This week on The Historians Podcast, New York City correspondent Jim Kaplan discusses the life of Marinus Willett. Willett is well known to Upstate New York historians because of the work he did during the American Revolution in the Mohawk Valley. [Read more…] about The Downstate-Upstate Life of Marinus Willett
After a late-summer of preparations, too late in the fall of 1775, the Colonial Army mounted a two-pronged invasion of Canada. General Schuyler invaded Montreal from Fort Ticonderoga and General Benedict Arnold attacked Quebec.
Schuyler fell ill and was replaced by General Richard Montgomery. Montgomery took Montreal and then marched to assist Arnold at Quebec. [Read more…] about Revolutionary Albany: Setbacks As The War Presses Toward Albany
This week on The Historians Podcast Jim Coulthart, an amateur aviation historian, tells airplane tales based on a collection of aircraft incidents, and accidents dating back to the Second World War with ties to Central New York.
Coulthart spent a year and a half curating family accounts, newspaper clippings, online resources, and official reports to develop a program on local aviation history. Griffiss Air Force Base in Rome, NY, was in use from 1942 until 1995 when the federal government closed the base. At one point B 52 bombers were assigned to Griffiss which is now the Griffiss Business and Technology Park. [Read more…] about B-52s Were Ready to Fly in Central New York
The New York State Library has recently acquired the complete works of Lincoln scholar and Archives Partnership Trust Board Member Harold Holzer. The collection covers his 49-year career as a writer, lecturer, and historian specializing in Abraham Lincoln and Civil War era. [Read more…] about NYS Library Acquires Lincoln Scholar Harold Holzer’s Papers
In early May, 1775 the Revolutionary War was underway on largely local scale. The attack on the British forces leaving Lexington and Concord had happened less than a month earlier, and 4,500 British troops had landed in Boston.
The lightly defended Fort Ticonderoga was taken on the morning of May 10, 1775, in a surprise attack by the Ethan Allen and his Green Mountain Boys, with the help of Benedict Arnold. The fort had been held by the British for 16 years, since it was taken from the French in 1759. [Read more…] about Revolutionary Albany: Supplying Ticonderoga, Dealing With Loyalists & Haudenosaunee (Iroquois) Relations
This week’s guest on The Historians Podcast is Peter Betz of Fulton County who explains how he was able to help a family acquire a grave marker at no cost for a deceased family member who was a United States Army veteran.
Betz is a member of the Perth town council and president of the Perth Center Cemetery Association. He found that a veteran who died in recent years was buried next to his wife who had died in 2010. His wife had a headstone but the veteran, Howard Forgette, did not. [Read more…] about A Grave Marker for an American Veteran
The project focuses on improving accessibility and interpretation of the Saratoga Battlefield, where the series of battles that became the turning point of the American Revolution occurred. The work includes rehabilitating the parking areas and pathways at all tour stops to address deferred maintenance, improve accessibility, and replace aging waysides exhibits to enhance the interpretation experience of the battlefield. [Read more…] about Saratoga Battlefield Park Rehabilitation Project Begins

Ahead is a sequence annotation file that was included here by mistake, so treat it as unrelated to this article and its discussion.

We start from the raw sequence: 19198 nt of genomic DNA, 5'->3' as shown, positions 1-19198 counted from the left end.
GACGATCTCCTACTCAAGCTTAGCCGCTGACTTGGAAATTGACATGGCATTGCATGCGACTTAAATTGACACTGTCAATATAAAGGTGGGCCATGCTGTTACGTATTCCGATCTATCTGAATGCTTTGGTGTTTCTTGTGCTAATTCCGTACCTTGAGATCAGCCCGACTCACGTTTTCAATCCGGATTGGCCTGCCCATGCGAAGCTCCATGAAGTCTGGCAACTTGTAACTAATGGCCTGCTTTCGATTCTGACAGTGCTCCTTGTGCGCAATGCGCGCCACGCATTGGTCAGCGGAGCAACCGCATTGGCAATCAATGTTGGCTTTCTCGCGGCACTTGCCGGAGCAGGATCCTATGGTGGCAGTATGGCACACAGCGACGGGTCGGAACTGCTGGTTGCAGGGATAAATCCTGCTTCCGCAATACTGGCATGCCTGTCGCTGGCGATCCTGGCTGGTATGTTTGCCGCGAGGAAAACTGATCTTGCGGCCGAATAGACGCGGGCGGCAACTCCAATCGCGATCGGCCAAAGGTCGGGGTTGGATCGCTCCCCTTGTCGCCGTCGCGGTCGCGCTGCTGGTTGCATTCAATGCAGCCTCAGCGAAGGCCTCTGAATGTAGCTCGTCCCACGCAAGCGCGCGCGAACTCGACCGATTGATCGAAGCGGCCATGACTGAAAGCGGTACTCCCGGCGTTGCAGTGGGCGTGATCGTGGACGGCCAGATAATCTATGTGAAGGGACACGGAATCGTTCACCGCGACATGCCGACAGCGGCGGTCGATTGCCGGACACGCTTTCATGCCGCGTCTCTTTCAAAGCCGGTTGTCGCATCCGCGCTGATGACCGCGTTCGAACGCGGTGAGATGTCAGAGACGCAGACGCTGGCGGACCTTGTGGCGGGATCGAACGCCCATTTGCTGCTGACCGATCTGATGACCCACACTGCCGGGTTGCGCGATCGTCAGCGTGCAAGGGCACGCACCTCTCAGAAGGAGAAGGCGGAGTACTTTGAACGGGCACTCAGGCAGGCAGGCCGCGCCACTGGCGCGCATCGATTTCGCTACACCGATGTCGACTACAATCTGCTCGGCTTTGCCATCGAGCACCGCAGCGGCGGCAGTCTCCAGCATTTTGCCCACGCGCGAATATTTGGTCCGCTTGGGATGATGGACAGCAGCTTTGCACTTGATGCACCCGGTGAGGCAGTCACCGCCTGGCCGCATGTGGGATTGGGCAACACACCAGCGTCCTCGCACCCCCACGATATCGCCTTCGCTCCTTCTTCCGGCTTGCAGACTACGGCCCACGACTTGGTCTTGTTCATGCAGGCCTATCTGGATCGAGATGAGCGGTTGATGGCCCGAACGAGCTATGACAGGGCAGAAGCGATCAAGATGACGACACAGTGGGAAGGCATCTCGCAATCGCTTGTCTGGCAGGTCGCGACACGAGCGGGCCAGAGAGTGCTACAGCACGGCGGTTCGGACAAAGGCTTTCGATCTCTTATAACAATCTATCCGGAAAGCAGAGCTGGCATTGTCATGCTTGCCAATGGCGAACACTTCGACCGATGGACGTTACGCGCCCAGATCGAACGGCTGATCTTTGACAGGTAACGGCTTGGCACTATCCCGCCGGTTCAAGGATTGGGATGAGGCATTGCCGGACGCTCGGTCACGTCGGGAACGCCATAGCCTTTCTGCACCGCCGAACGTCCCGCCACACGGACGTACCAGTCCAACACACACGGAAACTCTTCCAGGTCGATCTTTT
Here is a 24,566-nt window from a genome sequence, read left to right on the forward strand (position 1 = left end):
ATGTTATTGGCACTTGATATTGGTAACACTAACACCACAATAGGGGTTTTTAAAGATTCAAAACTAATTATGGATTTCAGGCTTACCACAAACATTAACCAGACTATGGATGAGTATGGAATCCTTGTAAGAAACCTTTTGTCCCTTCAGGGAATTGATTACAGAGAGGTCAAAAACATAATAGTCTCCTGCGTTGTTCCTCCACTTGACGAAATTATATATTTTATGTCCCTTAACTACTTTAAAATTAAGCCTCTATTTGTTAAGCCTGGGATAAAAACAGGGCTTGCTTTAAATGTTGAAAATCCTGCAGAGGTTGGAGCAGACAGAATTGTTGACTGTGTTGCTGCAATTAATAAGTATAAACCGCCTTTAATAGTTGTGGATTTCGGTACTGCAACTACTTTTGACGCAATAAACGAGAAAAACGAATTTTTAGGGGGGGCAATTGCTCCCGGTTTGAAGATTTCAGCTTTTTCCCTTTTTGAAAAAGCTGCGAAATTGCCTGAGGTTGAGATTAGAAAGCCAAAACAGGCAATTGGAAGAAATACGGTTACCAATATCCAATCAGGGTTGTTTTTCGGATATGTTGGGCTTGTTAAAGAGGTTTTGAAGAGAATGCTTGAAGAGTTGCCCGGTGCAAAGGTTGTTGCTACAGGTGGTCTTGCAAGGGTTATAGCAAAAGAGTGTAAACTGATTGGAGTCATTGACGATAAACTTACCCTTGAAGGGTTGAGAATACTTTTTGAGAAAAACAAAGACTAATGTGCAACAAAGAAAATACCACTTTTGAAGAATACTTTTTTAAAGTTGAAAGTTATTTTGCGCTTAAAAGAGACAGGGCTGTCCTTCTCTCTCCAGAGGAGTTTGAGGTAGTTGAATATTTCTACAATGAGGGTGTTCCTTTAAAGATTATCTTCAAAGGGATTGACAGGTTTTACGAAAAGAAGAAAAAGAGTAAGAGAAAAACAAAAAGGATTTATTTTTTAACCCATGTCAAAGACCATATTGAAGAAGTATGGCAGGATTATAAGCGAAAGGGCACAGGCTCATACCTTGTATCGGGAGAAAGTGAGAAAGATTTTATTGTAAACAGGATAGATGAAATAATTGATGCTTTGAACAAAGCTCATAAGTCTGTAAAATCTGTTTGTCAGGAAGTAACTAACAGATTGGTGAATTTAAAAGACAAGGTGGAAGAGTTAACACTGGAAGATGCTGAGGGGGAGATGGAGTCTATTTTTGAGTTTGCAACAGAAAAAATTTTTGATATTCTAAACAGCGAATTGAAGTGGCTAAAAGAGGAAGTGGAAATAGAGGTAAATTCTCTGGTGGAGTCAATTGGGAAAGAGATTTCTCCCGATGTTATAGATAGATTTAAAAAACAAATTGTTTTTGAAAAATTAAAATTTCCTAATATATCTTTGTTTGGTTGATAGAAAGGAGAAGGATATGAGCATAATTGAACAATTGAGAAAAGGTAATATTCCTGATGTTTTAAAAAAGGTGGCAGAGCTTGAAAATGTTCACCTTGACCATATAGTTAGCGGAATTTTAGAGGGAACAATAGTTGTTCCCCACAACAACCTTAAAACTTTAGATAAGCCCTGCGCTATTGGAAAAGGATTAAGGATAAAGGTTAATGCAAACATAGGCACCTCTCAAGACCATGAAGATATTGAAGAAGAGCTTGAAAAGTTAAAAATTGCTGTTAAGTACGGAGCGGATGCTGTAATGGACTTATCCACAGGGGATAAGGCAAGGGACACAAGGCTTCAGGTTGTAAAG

This week’s guest on The Historians Podcast is James Kirby Martin, executive producer of the documentary Benedict Arnold: Hero Betrayed.
The film is based on Martin’s 1997 book Benedict Arnold Revolutionary Hero. The documentary, streaming on several TV platforms, is narrated by Martin Sheen and stars Peter O’Meara. Three men from the Mohawk Valley area created the documentary: Niskayuna native Chris Stearns, Saratoga Springs native Tom Mercer and Fort Johnson native Anthony Vertucci. [Read more…] about Did the Nation Betray Benedict Arnold?
During the American Revolution, British loyalists frequently raided the farms and homes of their former friends and neighbors in what is now Herkimer County, NY, with the support of their Native allies.
Among the communities raided were Andrustown (July 18, 1778), Rheimensnyders Bush (April 3, 1780, also known as Yellow Church), Shells Bush (August 6, 1781) and Little Falls (June 1782). The Loyalists knew the landscape well, for many of them had lived there for a generation or two. Many were relatives and friends of the recently deceased Sir William Johnson who had been Commissioner of Indian Affairs for North America.
One of these raids resulted in what has become known as the Battle of West Canada Creek, which occurred in September 1781. [Read more…] about Herkimer County Loyalist Raids & The Battle of West Canada Creek
In February 1826 one of America’s seminal works of historical fiction, James Fenimore Cooper‘s The Last of the Mohicans, was first published. Last of the Mohicans has also been adapted to film at least eight times, most recently in 1992 starring Daniel Day-Lewis and Madeleine Stowe. The novel is one of five Cooper wrote that make up the Leatherstocking Tales series, all of them set in Upstate New York between the years 1740 and 1804.
Warren County, NY is where many of the real-life actions of 1757 depicted in the novel occurred, including at what is now Lake George Battlefield Park, the location of several other important historical events. [Read more…] about Lake George Battlefield, More Than Just A Setting for Cooper’s ‘Last of the Mohicans’